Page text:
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The apex of a geometric figure is the point which is distinguished from the others by dint of it being furthest away from its base.

Not all figures have a discernible apex; for example, parallelograms, prisms and parallelepipeds do not.

Apex of Triangle


Having selected one side of a triangle to be the base, the opposite vertex to that base is called the apex.

In the above diagram, if $AC$ is taken to be the base of $\triangle ABC$, then $B$ is the apex.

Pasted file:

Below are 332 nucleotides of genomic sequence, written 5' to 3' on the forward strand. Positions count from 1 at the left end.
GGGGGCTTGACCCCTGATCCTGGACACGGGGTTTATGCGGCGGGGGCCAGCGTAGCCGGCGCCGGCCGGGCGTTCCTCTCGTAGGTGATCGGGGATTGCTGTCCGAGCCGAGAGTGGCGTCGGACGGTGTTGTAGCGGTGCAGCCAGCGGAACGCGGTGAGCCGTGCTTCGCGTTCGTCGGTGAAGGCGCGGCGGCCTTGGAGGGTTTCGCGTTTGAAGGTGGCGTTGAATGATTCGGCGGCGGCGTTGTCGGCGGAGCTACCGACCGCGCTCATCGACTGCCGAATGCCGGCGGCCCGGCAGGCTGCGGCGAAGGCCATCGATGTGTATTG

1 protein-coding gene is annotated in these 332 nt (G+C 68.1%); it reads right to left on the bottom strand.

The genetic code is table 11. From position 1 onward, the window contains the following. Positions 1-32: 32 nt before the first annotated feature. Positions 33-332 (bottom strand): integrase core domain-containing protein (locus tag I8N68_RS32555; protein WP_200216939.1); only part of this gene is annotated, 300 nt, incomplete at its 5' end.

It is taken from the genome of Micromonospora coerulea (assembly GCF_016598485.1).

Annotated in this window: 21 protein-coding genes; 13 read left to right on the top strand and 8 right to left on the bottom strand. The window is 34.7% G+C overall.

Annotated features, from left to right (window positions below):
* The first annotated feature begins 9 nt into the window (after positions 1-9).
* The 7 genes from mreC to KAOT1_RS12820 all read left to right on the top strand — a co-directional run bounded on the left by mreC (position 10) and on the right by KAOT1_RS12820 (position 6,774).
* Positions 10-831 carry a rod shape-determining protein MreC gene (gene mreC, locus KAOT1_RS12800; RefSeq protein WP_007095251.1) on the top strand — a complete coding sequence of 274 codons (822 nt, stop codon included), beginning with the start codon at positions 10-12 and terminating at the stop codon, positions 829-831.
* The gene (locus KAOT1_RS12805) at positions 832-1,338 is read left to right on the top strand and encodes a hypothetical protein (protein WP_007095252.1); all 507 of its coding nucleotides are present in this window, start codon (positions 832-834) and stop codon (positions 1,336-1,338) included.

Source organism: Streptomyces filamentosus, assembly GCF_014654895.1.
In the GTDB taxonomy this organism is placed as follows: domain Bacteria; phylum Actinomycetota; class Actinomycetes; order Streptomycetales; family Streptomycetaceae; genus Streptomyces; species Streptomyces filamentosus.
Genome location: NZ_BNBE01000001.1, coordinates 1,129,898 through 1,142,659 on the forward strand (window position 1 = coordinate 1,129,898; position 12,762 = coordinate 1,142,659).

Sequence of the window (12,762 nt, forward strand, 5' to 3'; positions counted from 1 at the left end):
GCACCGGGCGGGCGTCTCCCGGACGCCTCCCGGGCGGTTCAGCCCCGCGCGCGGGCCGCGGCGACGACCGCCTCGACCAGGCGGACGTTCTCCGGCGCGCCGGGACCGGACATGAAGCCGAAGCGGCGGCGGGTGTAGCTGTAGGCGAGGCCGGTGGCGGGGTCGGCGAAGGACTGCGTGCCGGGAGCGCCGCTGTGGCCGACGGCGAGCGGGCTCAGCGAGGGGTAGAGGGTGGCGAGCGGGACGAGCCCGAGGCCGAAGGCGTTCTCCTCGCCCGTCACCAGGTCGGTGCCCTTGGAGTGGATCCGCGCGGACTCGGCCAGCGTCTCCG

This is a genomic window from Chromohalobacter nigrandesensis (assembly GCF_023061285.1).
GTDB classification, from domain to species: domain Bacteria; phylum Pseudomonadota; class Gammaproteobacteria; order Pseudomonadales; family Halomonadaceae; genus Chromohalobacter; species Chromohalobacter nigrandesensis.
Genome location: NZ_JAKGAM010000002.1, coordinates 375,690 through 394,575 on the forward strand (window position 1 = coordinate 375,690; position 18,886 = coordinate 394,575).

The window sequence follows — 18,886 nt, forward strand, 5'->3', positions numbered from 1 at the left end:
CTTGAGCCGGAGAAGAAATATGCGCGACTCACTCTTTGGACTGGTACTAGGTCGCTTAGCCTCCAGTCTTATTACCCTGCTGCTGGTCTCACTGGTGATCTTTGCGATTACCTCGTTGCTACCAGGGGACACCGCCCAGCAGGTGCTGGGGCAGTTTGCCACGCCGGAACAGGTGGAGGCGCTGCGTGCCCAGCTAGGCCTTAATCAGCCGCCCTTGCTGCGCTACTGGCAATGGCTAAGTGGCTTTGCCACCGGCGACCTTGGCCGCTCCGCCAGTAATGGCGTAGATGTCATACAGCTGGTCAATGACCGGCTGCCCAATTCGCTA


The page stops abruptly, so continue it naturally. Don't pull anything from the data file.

Apex of Isosceles Triangle


The vertex opposite the base of an isosceles triangle is called the apex of the triangle.

In the above diagram, $A$ is the apex.

Apex of Cone


In the above diagram, the point $A$ is known as the apex of the cone.

Apex of Pyramid


The vertex of a pyramid which is the common vertex of its triangular faces is called the apex of the pyramid.

In the above diagram, $Q$ is the apex.

Linguistic Note

The plural of apex is apices, which is pronounced ay-pi-seez.

The form apexes can often be seen, but this is technically incorrect.

Compare vertex.

Hence the colloquial phrase base over apex as the description of a particularly flamboyant physical tumble.